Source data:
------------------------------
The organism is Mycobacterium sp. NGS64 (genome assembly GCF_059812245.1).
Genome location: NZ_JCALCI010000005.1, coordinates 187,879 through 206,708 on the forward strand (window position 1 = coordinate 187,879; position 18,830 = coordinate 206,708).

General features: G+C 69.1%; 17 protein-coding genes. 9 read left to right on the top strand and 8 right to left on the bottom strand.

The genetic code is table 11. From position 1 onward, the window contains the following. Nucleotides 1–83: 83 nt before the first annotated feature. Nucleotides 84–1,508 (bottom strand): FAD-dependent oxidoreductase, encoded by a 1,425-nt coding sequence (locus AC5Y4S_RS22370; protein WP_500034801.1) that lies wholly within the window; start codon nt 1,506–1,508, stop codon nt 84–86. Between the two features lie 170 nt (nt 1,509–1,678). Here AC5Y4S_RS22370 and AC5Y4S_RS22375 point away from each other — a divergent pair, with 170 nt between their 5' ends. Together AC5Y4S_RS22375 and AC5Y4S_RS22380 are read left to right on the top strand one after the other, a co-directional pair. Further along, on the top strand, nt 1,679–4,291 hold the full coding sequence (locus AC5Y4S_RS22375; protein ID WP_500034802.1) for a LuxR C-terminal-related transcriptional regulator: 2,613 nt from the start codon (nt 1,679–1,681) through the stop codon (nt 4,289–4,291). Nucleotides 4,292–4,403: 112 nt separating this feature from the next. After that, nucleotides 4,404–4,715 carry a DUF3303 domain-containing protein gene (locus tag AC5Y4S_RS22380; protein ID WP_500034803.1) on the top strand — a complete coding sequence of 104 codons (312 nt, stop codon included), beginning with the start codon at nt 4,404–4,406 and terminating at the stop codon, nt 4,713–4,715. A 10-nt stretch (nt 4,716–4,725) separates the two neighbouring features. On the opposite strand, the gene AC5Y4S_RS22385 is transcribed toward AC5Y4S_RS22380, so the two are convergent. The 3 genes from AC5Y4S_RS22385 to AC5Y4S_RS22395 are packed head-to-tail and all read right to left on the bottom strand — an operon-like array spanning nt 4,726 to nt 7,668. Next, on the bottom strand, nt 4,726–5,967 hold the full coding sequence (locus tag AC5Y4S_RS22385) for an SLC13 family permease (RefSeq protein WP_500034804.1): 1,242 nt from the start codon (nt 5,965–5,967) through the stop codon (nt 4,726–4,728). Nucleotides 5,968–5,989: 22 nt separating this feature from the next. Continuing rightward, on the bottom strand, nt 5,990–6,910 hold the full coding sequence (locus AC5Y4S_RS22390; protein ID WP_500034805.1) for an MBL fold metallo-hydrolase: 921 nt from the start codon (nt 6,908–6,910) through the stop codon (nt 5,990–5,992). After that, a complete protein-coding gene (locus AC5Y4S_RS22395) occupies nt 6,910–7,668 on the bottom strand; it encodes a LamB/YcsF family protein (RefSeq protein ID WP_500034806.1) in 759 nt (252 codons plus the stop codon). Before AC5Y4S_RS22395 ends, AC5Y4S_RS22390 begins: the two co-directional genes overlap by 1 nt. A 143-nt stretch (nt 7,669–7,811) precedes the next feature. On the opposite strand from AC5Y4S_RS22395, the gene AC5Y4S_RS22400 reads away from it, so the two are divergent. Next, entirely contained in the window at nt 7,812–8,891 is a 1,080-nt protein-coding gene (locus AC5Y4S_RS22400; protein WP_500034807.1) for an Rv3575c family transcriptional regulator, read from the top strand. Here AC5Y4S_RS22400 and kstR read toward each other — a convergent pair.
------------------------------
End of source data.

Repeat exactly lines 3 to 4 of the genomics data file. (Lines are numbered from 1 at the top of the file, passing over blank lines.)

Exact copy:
General features: G+C 69.1%; 17 protein-coding genes. 9 read left to right on the top strand and 8 right to left on the bottom strand.

The genetic code is table 11. From position 1 onward, the window contains the following. Nucleotides 1–83: 83 nt before the first annotated feature. Nucleotides 84–1,508 (bottom strand): FAD-dependent oxidoreductase, encoded by a 1,425-nt coding sequence (locus AC5Y4S_RS22370; protein WP_500034801.1) that lies wholly within the window; start codon nt 1,506–1,508, stop codon nt 84–86. Between the two features lie 170 nt (nt 1,509–1,678). Here AC5Y4S_RS22370 and AC5Y4S_RS22375 point away from each other — a divergent pair, with 170 nt between their 5' ends. Together AC5Y4S_RS22375 and AC5Y4S_RS22380 are read left to right on the top strand one after the other, a co-directional pair. Further along, on the top strand, nt 1,679–4,291 hold the full coding sequence (locus AC5Y4S_RS22375; protein ID WP_500034802.1) for a LuxR C-terminal-related transcriptional regulator: 2,613 nt from the start codon (nt 1,679–1,681) through the stop codon (nt 4,289–4,291). Nucleotides 4,292–4,403: 112 nt separating this feature from the next. After that, nucleotides 4,404–4,715 carry a DUF3303 domain-containing protein gene (locus tag AC5Y4S_RS22380; protein ID WP_500034803.1) on the top strand — a complete coding sequence of 104 codons (312 nt, stop codon included), beginning with the start codon at nt 4,404–4,406 and terminating at the stop codon, nt 4,713–4,715. A 10-nt stretch (nt 4,716–4,725) separates the two neighbouring features. On the opposite strand, the gene AC5Y4S_RS22385 is transcribed toward AC5Y4S_RS22380, so the two are convergent. The 3 genes from AC5Y4S_RS22385 to AC5Y4S_RS22395 are packed head-to-tail and all read right to left on the bottom strand — an operon-like array spanning nt 4,726 to nt 7,668. Next, on the bottom strand, nt 4,726–5,967 hold the full coding sequence (locus tag AC5Y4S_RS22385) for an SLC13 family permease (RefSeq protein WP_500034804.1): 1,242 nt from the start codon (nt 5,965–5,967) through the stop codon (nt 4,726–4,728). Nucleotides 5,968–5,989: 22 nt separating this feature from the next. Continuing rightward, on the bottom strand, nt 5,990–6,910 hold the full coding sequence (locus AC5Y4S_RS22390; protein ID WP_500034805.1) for an MBL fold metallo-hydrolase: 921 nt from the start codon (nt 6,908–6,910) through the stop codon (nt 5,990–5,992). After that, a complete protein-coding gene (locus AC5Y4S_RS22395) occupies nt 6,910–7,668 on the bottom strand; it encodes a LamB/YcsF family protein (RefSeq protein ID WP_500034806.1) in 759 nt (252 codons plus the stop codon). Before AC5Y4S_RS22395 ends, AC5Y4S_RS22390 begins: the two co-directional genes overlap by 1 nt. A 143-nt stretch (nt 7,669–7,811) precedes the next feature. On the opposite strand from AC5Y4S_RS22395, the gene AC5Y4S_RS22400 reads away from it, so the two are divergent. Next, entirely contained in the window at nt 7,812–8,891 is a 1,080-nt protein-coding gene (locus AC5Y4S_RS22400; protein WP_500034807.1) for an Rv3575c family transcriptional regulator, read from the top strand. Here AC5Y4S_RS22400 and kstR read toward each other — a convergent pair.